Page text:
So, this new layer of surveillance doesn’t really give the state much new information, and it’s at least as fallible as existing forms of digital surveillance. While this surveillance practice, and others, will evolve and become more sophisticated – allowing access to more kinds of (formerly) personal information – people will also evolve and become more sophisticated in their efforts to ensure a comfortable level of privacy. Questioning the efficacy of such a policy, in order to rationalize or irrationalize its application, seems limited. It’s a powerful line of inquiry, particularly for short term tactical gain such as getting Verizon Wireless to stop censoring texts from NARAL, or convincing China to scale back its implementation of the Green Dam Youth Escort. In both cases, however, their was no omission of wrong doing and their was no agreement that they won’t do it again. The only admission was that, within a specific context, a specific surveillance practice was considered to be an ineffective means of ensuring security. In short, questions of efficacy challenge whether a specific surveillance practice does what it claims to do, not how a specific surveillance practice restructures our environment and shapes our daily behaviors (for better or worse).
A better question would ask how this “new layer of surveillance” restructures everyday life – how does this layer shape the built environment and our behaviors within it? What are the costs, benefits, pleasures, and perils associated with this new layer of surveillance?
Whether or not signing into a web site with a “true identity” will compromise public discourse by making individuals more susceptible to retribution, it certainly does introduce a new practice that a person must perform before participting in a public discussion. That sort of embodied practice, even when subverted, shapes our experiences and influences our behavior. Acknowledging upfront that surveillance always works allows us to get to the more important questions of how it works.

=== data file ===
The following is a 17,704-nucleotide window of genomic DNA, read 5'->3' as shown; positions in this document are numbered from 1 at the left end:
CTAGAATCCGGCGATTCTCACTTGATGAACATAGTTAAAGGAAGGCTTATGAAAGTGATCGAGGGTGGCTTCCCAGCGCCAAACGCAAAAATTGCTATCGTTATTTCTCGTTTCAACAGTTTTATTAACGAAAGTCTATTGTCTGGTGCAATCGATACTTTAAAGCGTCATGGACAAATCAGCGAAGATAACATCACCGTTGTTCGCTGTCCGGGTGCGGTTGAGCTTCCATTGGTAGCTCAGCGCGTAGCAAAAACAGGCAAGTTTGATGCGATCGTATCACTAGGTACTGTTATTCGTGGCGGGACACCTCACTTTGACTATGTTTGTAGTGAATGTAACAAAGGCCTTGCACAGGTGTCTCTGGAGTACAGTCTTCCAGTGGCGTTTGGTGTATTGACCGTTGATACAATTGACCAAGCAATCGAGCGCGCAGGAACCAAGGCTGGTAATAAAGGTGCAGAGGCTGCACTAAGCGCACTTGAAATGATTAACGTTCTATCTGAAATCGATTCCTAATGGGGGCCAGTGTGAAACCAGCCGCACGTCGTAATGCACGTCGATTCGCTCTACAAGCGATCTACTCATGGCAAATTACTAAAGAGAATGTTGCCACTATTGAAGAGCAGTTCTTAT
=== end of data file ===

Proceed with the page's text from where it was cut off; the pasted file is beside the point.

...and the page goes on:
I hear (and read) many people reference the fallibility of the latest and greatest corporate/government surveillance practice — by which they mean “surveillance practice X” doesn’t actually do what “group X” claims it’s supposed to do. This often feeds the illusion that because “it doesn’t do what it’s supposed to do” it’s somehow benign and ineffectual — that it doesn’t work. Yet every time a new surveillance policy is implemented it works, in a multitude of ways, on our environment and it encourages a broad range of behavior. Attention to how surveillance works in (and on) everyday life gets us away from short-term questions of efficacy and closer to important long-term issues of social (in)justice, equality, and well being.
After being weirded out by a LifeLock advertisement on TV, I did a Google search on the company and found a great article on Wired. It turns out that one of the company’s founders is suspected of identity theft and customers of a former business he ran ended up having their identity stolen. LifeLock is a company which claims to “protect your good name” by preventing identity theft for $100 a year. To the right is the LifeLock logo, note the human-pad lock and the byline.
What I find most fascinating / terrifying about LifeLock is its marketing strategy, that “your good name” can be protected through security. Credibility, according to this company, is about preventing your identity from being stolen – about securing your identity. Of course to sign up you must turn your identity over to LifeLock by providing them with your First Name, Middle Name, Last Name, E-mail Address, Mobile Phone, Home Phone, Address, Credit Card #, Birthday, Social Security Number and so on…
Did I mention they have a special deal for kids? No joke…